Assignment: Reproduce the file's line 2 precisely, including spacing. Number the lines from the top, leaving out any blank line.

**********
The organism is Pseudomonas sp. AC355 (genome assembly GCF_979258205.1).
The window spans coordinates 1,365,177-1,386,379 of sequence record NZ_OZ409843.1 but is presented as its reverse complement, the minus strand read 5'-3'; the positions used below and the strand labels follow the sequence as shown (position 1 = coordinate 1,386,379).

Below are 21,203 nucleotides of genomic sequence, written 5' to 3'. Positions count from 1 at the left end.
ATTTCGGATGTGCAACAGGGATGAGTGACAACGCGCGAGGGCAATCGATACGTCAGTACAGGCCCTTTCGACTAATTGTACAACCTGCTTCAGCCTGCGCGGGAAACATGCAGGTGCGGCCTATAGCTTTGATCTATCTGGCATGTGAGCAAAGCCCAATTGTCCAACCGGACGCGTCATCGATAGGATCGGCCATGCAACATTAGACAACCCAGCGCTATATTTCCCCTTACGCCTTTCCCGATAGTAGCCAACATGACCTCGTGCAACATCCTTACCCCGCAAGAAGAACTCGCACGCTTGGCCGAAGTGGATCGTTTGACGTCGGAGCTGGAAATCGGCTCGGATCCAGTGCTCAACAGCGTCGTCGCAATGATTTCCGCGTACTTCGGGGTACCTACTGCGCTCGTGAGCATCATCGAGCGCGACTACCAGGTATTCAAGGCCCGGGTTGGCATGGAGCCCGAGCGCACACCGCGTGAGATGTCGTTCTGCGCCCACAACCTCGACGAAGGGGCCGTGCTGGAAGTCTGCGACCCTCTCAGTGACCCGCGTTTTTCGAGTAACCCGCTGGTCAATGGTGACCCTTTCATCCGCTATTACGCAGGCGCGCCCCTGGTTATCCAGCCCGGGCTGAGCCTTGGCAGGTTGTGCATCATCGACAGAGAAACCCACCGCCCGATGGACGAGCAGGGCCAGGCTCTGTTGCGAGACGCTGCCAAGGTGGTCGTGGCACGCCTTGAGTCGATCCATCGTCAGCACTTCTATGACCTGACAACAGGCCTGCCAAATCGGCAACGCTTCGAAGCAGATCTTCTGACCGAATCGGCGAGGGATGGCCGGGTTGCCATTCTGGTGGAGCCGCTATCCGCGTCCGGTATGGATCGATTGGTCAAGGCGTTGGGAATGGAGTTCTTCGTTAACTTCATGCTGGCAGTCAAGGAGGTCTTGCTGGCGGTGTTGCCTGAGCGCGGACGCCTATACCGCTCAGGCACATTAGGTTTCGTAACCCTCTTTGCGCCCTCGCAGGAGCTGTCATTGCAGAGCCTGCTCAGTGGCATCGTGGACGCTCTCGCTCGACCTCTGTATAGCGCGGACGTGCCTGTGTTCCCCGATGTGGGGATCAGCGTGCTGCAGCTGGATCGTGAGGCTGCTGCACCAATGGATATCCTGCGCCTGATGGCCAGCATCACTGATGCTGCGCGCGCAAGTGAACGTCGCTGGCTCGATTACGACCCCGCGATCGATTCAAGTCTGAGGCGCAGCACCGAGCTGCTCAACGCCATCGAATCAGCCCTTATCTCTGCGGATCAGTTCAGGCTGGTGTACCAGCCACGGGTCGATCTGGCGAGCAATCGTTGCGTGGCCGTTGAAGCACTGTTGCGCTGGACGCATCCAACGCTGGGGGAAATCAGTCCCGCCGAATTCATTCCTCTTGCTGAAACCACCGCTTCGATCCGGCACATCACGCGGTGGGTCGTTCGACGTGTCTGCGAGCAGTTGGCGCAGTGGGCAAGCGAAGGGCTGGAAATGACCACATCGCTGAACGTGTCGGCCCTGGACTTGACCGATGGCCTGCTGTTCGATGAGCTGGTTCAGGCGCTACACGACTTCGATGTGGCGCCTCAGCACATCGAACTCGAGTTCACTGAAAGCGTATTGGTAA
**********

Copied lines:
The window spans coordinates 1,365,177-1,386,379 of sequence record NZ_OZ409843.1 but is presented as its reverse complement, the minus strand read 5'-3'; the positions used below and the strand labels follow the sequence as shown (position 1 = coordinate 1,386,379).